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Cantorial Comment - Parshat Devarim                             August 10, 2019 - 16 Av 5779

08/09/2019 02:17:47 PM

Aug9

“Kol ha’olam kulo, gesher tzar m’od, vahyikar lo lefached klal.” – “The entire world is a very narrow bridge, but the important thing is not to be afraid.”

 – Rabbi Nachman of Breslav (1772-1810),

father of the Breslovor chassidic dynasty

 

This week we begin the final book of the Torah with Parshat Devarim.  The biblical narrative has concluded, and the book of Devarim documents Moses final speeches to the fledgling Israelite nation.  Aware that God will not allow him to cross the Jordan river into what will become the land of Israel, Moses offers his speeches to the people on the East bank of the Jordan over a 36 day period, after which, Moses knows he will die and Joshua will lead the people on a campaign to conquer Canaan.  The literary style in which the book of Devarim is very different than the rest of the Torah, so much so that most academic scholars believe that this part of the Torah was written much later than the rest, and added to the Torah cannon around the 6thand 7thcenturies BCE.  The speeches are something of a recapitulation of the entire Torah, intended to remind the Israelites of their history, what they have been through, what they have learned, and what will be expected of them in the time to come.

 

The Shabbat experience this week is mixed with the very pungent flavour of Tisha B’Av.  This Sunday, we mark the 9thday of the Hebrew month of Av as the day of the year on which both Temples were destroyed, the first in 586 BCE, and the second in 70 CE.  It is a day of ‘bad luck’ for Judaism, similar to a Friday The 13thin popular culture.  Tisha B’Av is a day of mourning, where prayers are led in a quite undertone, we sit on the floor rather than our comfortable chairs, and we fast for a full day.  During the time of the Temple, Judaism was observed much differently than it is today; the Temple was our primary focus of worship and Jewish existence revolved around the sacrificial cult.  Traditional Jewish teaching tells us that on both occasions, the destruction of the Temple was God’s punishment to the Jews for not following Torah.  At the same time, we also acknowledge that the destruction of the Temples forced the Jewish people to reinvent Jewish existence in a much more decentralized way, giving birth to rabbinic Judaism, the manner of Jewish observance that has sustained Jewish life for the last two thousand years, which we continue to practice today.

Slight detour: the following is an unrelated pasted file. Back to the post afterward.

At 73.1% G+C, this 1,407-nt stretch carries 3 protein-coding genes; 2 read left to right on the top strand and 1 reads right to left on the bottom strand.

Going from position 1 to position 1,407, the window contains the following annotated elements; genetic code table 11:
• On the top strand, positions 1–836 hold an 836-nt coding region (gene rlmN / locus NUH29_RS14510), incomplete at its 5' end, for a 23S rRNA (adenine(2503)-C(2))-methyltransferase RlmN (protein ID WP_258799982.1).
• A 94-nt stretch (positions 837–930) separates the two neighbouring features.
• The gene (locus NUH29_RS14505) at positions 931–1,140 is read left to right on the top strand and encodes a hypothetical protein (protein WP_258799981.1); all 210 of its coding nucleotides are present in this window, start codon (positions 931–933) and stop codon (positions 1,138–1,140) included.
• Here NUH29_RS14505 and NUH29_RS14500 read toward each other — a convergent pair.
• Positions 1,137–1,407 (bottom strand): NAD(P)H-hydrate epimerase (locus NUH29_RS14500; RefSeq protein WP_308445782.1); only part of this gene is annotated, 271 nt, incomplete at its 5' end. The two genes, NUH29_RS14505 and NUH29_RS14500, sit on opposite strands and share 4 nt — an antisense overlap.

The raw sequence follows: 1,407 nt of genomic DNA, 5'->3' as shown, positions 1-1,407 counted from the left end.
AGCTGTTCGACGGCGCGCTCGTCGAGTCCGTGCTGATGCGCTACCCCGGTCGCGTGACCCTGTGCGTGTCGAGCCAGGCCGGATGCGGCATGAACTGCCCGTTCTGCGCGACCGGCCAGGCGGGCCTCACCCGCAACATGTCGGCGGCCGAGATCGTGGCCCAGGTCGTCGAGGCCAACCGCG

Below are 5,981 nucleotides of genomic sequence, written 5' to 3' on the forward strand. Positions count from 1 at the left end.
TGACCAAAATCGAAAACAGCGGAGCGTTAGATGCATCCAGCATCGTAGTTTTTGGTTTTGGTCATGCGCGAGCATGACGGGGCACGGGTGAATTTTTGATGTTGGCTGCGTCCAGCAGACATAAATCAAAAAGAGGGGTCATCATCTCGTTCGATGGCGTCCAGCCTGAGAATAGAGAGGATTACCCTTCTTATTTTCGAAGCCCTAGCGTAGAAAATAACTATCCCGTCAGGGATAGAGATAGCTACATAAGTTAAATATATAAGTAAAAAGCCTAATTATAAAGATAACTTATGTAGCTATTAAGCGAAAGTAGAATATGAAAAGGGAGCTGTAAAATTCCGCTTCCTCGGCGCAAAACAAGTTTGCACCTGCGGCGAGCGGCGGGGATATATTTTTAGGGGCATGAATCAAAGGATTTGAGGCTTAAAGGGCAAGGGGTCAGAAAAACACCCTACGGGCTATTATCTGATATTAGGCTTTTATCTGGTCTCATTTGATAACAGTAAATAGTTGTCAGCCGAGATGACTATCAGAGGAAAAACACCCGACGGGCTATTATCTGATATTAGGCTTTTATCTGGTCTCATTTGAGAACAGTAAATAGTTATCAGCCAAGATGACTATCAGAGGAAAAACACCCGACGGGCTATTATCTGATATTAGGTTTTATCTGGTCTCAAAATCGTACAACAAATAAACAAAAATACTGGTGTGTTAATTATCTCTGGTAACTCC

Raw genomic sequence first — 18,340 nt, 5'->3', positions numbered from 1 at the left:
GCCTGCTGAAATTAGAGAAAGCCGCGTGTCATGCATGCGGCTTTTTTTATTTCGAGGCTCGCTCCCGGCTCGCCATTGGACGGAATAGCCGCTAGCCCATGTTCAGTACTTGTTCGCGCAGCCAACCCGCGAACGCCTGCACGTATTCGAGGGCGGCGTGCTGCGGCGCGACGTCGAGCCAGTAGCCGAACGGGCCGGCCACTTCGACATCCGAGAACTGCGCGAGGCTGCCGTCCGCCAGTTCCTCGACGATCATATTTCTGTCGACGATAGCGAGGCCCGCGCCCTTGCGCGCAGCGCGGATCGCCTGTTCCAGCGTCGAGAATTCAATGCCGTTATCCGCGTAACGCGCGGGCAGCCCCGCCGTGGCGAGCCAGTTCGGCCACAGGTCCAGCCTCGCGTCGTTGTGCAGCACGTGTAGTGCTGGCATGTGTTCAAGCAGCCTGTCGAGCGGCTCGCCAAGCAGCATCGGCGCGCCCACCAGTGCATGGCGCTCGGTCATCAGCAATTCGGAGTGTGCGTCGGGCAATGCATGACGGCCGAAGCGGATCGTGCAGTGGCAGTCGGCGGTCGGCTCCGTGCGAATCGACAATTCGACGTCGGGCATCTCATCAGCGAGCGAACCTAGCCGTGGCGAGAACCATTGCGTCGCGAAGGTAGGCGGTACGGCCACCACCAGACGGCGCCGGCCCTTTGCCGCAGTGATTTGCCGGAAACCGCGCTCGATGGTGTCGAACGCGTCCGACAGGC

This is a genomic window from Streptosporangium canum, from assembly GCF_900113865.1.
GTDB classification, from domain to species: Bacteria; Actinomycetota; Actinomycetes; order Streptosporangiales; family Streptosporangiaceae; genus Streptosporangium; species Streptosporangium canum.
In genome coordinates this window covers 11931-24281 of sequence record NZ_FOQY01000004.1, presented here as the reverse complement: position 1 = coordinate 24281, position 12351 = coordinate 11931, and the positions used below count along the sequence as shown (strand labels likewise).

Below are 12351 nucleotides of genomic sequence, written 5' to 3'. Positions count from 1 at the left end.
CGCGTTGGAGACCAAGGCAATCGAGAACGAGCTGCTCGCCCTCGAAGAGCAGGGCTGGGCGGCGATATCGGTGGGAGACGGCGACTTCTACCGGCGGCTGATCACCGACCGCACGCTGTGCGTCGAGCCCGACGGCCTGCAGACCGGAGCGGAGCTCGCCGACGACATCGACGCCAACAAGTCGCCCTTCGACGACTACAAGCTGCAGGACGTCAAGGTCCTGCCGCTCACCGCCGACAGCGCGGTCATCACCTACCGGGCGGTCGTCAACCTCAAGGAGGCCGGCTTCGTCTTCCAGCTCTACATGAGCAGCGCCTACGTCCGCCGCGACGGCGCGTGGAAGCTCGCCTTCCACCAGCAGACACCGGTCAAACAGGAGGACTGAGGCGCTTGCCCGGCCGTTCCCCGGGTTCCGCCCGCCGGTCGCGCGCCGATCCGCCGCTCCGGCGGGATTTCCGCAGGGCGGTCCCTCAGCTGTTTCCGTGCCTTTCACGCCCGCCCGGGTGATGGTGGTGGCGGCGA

Tisha B’Av and the beginning of the book of Devarim is a serendipitous pairing.  In each, we reflect on a liminal moment in Jewish history when the future felt frightening and unclear, and both are punctuated with a profound sense of fear over the loss of God’s allegiance.  While in the case of Tisha B’Av, this is perceived more overtly with the destruction of the Temple, we cannot overestimate what must have been a similar sense of loss for the Israelites at the end of their wandering in the desert – they are losing Moses, God’s pillars of smoke and fire that guided them by day and night, and of course the mana that fell from heaven – all of the physical reminders that made them feel divinely protected.  Our nusach encourages a bit of blurring of the lines between Shabbat and Tisha B’Av so that the themes from each spill into the experiences of one another.  As a cantor, it is my responsibility to weave Tisha B’Av melodies into the Shabbat service in order to help facilitate that blending of themes.  Even though it may bring notes of sadness and mourning in to the experience of Shabbat, it also means that some of the strength and beauty of Shabbat is brought into our experience of Tisha B’Av. 

 

Twice in Moses’ speech in Devarim he says, “Fear not, and be not dismayed”, “Have no dread or fear of them”.  Why? “For I have already delivered them into your hands”.  Moses is reminding the Israelites that even though they may not have those physical signs of God presence anymore, the hard work has already been done for them – they simply have to claim what God has already provided.  And this, in a way, is a nice way to think of life – do your best, but at the end of the day, if it’s meant to be, it’s meant to be.  So too, the tragedy of Tisha B’Av is preordained, if this what God intends, than this is what God intends.  But Moses also reminds us that we still need to do our job which is to have faith, live by the law of Torah, treat each other with dignity and respect.  Moses reminds us that those times when we lived up to our agreement with God, things went well for us, and only when we forgot to keep our agreement, did we ever see hard days.  And even out of the ashes of the Temple, Judaism can be reborn into a new era, equipped with the infrastructure to evolve and adapt, making it the only ancient civilization that continues to survive to this day. It is true that the world does not always work out in perfect equity, and sometimes God’s answer to our prayers is “no”. But as we read the rest of

 

 

the book of Devarim, we will continue to see how Moses drives one central point home, and that is that our agreement with God states that we have a priority relationship with Him, and whether He answers our prayers “yes” or “no”, the critical thing to remember is that He answers.

 

Shabbat Shalom,

--ChazJ

Wed, November 20 2019 22 Cheshvan 5780